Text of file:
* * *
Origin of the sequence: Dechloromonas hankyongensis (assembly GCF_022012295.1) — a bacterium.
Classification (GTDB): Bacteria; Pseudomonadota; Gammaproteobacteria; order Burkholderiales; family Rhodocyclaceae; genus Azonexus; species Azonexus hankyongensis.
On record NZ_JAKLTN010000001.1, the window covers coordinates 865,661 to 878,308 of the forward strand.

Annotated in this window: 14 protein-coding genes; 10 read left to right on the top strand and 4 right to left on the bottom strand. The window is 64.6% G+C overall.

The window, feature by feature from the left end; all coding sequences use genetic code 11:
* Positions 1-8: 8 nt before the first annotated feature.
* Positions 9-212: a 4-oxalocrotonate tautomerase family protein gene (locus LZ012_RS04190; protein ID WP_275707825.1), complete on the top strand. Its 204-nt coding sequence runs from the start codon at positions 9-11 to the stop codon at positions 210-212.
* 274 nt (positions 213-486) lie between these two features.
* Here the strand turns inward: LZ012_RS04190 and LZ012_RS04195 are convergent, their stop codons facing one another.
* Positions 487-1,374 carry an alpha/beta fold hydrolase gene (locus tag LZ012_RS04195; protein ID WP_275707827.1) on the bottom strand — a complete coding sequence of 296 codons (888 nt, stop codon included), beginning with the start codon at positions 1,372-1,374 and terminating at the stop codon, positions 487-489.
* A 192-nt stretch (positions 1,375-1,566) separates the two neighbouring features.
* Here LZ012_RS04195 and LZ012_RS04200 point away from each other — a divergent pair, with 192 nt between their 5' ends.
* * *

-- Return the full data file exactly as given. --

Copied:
Origin of the sequence: Dechloromonas hankyongensis (assembly GCF_022012295.1) — a bacterium.
Classification (GTDB): Bacteria; Pseudomonadota; Gammaproteobacteria; order Burkholderiales; family Rhodocyclaceae; genus Azonexus; species Azonexus hankyongensis.
On record NZ_JAKLTN010000001.1, the window covers coordinates 865,661 to 878,308 of the forward strand.

Annotated in this window: 14 protein-coding genes; 10 read left to right on the top strand and 4 right to left on the bottom strand. The window is 64.6% G+C overall.

The window, feature by feature from the left end; all coding sequences use genetic code 11:
* Positions 1-8: 8 nt before the first annotated feature.
* Positions 9-212: a 4-oxalocrotonate tautomerase family protein gene (locus LZ012_RS04190; protein ID WP_275707825.1), complete on the top strand. Its 204-nt coding sequence runs from the start codon at positions 9-11 to the stop codon at positions 210-212.
* 274 nt (positions 213-486) lie between these two features.
* Here the strand turns inward: LZ012_RS04190 and LZ012_RS04195 are convergent, their stop codons facing one another.
* Positions 487-1,374 carry an alpha/beta fold hydrolase gene (locus tag LZ012_RS04195; protein ID WP_275707827.1) on the bottom strand — a complete coding sequence of 296 codons (888 nt, stop codon included), beginning with the start codon at positions 1,372-1,374 and terminating at the stop codon, positions 487-489.
* A 192-nt stretch (positions 1,375-1,566) separates the two neighbouring features.
* Here LZ012_RS04195 and LZ012_RS04200 point away from each other — a divergent pair, with 192 nt between their 5' ends.